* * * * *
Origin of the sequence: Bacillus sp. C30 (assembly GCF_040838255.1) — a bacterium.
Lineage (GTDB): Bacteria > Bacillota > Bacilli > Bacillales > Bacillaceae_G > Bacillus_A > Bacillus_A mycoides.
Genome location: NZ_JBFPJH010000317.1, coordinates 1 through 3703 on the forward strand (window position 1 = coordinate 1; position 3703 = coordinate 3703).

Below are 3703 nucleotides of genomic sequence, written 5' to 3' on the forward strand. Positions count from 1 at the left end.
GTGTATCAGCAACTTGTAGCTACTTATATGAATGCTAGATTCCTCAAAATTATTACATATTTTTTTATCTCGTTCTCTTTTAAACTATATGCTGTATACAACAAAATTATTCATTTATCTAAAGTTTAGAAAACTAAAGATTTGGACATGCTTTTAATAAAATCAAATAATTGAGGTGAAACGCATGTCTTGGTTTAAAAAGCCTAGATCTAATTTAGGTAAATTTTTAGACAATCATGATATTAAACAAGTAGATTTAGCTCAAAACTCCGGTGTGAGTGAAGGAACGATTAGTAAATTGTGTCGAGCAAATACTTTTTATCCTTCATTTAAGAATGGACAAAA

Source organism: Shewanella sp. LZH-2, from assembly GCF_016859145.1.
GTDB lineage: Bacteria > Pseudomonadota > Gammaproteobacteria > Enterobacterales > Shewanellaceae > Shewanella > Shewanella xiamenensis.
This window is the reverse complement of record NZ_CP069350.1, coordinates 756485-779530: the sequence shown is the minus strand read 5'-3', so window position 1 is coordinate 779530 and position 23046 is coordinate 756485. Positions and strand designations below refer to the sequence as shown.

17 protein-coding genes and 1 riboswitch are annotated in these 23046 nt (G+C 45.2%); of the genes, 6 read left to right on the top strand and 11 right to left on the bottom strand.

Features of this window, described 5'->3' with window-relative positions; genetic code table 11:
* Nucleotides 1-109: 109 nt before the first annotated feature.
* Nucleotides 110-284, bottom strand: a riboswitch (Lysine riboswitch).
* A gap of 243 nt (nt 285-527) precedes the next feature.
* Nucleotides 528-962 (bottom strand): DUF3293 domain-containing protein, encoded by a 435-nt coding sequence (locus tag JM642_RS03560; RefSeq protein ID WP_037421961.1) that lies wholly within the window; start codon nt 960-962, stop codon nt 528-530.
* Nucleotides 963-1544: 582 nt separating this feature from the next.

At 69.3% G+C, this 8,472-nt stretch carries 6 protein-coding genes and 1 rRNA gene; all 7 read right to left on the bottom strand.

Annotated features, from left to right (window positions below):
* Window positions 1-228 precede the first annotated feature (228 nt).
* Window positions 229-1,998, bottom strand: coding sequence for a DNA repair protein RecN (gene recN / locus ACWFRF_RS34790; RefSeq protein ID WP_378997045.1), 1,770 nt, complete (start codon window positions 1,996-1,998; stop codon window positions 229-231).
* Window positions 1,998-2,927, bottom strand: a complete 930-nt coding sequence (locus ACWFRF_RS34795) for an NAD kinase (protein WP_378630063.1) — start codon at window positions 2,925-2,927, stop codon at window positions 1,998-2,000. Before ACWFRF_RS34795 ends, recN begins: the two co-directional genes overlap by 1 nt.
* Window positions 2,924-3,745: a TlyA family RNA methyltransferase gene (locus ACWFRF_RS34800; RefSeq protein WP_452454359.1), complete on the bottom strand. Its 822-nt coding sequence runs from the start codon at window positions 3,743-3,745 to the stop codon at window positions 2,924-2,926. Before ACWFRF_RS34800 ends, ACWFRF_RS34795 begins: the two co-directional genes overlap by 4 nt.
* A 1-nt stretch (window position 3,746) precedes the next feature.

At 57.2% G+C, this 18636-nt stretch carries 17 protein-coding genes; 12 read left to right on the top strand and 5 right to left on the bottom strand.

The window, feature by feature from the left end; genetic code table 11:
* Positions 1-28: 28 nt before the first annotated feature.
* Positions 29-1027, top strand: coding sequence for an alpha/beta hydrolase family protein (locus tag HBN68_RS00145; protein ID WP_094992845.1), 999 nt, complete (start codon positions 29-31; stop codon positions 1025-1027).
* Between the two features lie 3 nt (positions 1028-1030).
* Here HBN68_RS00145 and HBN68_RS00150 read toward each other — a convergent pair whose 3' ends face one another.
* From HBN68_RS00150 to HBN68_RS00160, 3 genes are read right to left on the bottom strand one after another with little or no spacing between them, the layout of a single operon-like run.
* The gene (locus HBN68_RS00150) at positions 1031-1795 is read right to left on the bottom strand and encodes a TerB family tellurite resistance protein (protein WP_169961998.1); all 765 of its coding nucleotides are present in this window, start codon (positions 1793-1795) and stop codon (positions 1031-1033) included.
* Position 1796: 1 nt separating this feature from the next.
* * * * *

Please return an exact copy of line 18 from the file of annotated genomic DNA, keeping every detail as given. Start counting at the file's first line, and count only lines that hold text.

* Window positions 1-228 precede the first annotated feature (228 nt).